Argentina: Why did the pension system reform lead to violent confrontations?

On December 18, the Chamber of Deputies debated a provisional reform for the pension system

Argenitna pension crisis
Argentinians take on the streets to protest the pension system reform 

The pension reform has generated much controversy due to the fact that the Argentinian president promoted his political campaign saying “I'm not going to take away help from anyone, I'm not going to change the things that were done well”.

Nonetheless, about a year ago, more than 80,000 pensions were terminated by the Commission of Welfare Pensions a dependency of the Ministry of Social Development. A project that today is still being discussed among the opposition claiming the reform “in the name of maintaining fiscal balance is harming the elderly”. 

“The retirees will not lose purchasing power,”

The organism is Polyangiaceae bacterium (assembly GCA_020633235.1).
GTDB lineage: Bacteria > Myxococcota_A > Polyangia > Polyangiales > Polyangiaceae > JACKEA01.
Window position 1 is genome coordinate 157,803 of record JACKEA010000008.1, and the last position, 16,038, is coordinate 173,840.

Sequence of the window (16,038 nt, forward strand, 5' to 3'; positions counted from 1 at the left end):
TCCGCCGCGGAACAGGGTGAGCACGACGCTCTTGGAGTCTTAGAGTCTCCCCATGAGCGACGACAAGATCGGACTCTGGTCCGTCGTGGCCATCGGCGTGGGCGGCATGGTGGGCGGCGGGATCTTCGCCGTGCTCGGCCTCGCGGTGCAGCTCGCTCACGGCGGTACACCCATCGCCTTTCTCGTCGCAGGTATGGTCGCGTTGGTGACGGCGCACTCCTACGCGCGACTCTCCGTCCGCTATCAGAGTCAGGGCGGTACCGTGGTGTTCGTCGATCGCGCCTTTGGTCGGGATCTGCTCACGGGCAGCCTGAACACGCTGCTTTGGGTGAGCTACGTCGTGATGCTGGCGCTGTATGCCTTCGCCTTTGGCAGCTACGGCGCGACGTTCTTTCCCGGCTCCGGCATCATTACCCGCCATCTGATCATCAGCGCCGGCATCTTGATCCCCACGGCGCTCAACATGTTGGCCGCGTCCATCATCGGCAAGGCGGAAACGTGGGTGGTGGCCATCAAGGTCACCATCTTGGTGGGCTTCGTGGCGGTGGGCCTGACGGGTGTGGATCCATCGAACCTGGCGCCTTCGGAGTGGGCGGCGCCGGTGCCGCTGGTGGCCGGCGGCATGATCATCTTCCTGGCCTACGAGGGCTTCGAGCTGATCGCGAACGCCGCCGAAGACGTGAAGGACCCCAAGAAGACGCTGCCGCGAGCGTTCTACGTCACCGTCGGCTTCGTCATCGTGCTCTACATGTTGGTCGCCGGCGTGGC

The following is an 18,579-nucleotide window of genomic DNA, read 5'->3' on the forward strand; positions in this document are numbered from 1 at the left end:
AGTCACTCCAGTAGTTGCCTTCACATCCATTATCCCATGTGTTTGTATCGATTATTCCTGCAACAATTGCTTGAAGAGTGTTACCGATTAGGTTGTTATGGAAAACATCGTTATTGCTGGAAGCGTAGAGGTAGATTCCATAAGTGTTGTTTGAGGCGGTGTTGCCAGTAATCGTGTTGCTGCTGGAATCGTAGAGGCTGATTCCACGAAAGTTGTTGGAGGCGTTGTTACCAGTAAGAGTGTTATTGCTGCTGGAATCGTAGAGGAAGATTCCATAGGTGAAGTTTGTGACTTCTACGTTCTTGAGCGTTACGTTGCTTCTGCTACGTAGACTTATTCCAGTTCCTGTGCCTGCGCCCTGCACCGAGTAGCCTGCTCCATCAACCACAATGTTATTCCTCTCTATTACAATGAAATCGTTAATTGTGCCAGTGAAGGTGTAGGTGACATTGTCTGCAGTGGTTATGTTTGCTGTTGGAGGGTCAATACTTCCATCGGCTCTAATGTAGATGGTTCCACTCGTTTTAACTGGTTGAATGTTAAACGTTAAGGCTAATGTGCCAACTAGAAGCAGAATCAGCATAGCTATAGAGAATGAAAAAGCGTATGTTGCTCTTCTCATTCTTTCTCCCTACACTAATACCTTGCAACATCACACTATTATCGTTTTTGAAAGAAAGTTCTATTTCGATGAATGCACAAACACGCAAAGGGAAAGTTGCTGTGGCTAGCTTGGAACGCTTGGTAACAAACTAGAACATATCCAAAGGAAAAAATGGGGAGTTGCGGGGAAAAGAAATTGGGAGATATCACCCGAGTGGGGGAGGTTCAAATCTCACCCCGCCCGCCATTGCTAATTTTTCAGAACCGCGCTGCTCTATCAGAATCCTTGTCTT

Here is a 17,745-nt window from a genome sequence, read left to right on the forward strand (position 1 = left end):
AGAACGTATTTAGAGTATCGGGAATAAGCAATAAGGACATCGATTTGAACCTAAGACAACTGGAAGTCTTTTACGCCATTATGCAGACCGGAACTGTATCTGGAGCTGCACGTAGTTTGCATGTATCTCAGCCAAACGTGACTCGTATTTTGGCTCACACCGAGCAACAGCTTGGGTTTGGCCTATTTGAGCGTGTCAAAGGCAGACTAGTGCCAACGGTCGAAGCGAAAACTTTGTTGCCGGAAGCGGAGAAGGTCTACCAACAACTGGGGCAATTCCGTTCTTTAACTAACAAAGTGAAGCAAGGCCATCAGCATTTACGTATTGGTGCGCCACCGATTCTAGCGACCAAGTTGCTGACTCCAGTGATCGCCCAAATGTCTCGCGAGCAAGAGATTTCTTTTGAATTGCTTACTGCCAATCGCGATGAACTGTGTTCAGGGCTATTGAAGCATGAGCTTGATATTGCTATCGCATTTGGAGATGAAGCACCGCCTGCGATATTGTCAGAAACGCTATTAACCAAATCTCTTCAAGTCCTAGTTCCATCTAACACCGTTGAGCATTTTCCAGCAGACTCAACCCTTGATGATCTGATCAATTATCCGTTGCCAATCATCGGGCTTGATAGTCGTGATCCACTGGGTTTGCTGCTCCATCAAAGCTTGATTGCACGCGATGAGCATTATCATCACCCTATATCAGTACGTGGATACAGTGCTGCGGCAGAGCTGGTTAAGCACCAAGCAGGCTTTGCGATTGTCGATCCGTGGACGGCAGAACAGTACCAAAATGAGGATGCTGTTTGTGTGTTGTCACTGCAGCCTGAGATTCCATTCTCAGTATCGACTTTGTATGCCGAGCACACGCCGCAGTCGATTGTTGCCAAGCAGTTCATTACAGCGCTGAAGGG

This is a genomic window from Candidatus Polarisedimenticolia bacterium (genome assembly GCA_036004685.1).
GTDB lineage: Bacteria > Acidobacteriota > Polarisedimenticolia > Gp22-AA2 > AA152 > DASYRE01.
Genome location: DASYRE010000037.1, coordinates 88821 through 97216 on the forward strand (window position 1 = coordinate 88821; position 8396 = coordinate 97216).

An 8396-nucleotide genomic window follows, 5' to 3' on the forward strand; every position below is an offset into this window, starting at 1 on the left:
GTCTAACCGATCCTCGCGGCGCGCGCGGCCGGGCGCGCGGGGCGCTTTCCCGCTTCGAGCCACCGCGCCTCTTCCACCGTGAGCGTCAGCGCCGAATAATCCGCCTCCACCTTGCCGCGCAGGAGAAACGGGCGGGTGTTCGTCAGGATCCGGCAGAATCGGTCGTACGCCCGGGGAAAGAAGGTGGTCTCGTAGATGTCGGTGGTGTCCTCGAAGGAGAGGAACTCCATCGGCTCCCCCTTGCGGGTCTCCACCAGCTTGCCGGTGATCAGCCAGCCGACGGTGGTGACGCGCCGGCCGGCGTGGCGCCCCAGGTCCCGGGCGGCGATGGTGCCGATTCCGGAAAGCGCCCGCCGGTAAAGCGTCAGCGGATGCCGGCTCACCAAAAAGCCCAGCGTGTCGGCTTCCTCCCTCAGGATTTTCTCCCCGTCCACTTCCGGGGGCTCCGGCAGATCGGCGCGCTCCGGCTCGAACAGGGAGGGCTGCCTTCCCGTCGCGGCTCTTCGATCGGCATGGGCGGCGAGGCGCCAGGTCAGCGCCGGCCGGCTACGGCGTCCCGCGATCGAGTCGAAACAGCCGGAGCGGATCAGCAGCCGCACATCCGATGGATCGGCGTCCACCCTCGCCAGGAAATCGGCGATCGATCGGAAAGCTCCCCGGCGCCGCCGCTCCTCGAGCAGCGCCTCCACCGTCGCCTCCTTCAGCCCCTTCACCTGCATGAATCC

The government argues “the retirees will not lose purchasing power,” but the political opposition believes the current inflation of over 20% and the bureaucratic mechanism “[...] will mean a reduction in income for the most vulnerable”. Hence, the political amends to the system presents a strong interrogative, whether it will embrace a positive outcome to regularize informal employees or it will subject to violate the rights of the workers.

This month has witnessed of one of the most violent social protest in the capital of Argentina since the 2001 crisis known as the “Cacerolazo”, which was a political, economic, social, and institutional crisis against the former president Fernando de la Rúa.

“I'm not going to take away help from anyone, I'm not going to change the things that were done well”.

The current protests worries not only the workers but also the Argentinian society. It also raises the question if President Macri will remain with the support of Congress in order to modify the system pension after the violent revolts, or the pitched battle between the government and the unions will revoke the reform.


Latin American Post | Alessa Flores Vela

Copy edited by Susana Cicchetto


We use cookies to improve our website. By continuing to use this website, you are giving consent to cookies being used. More details…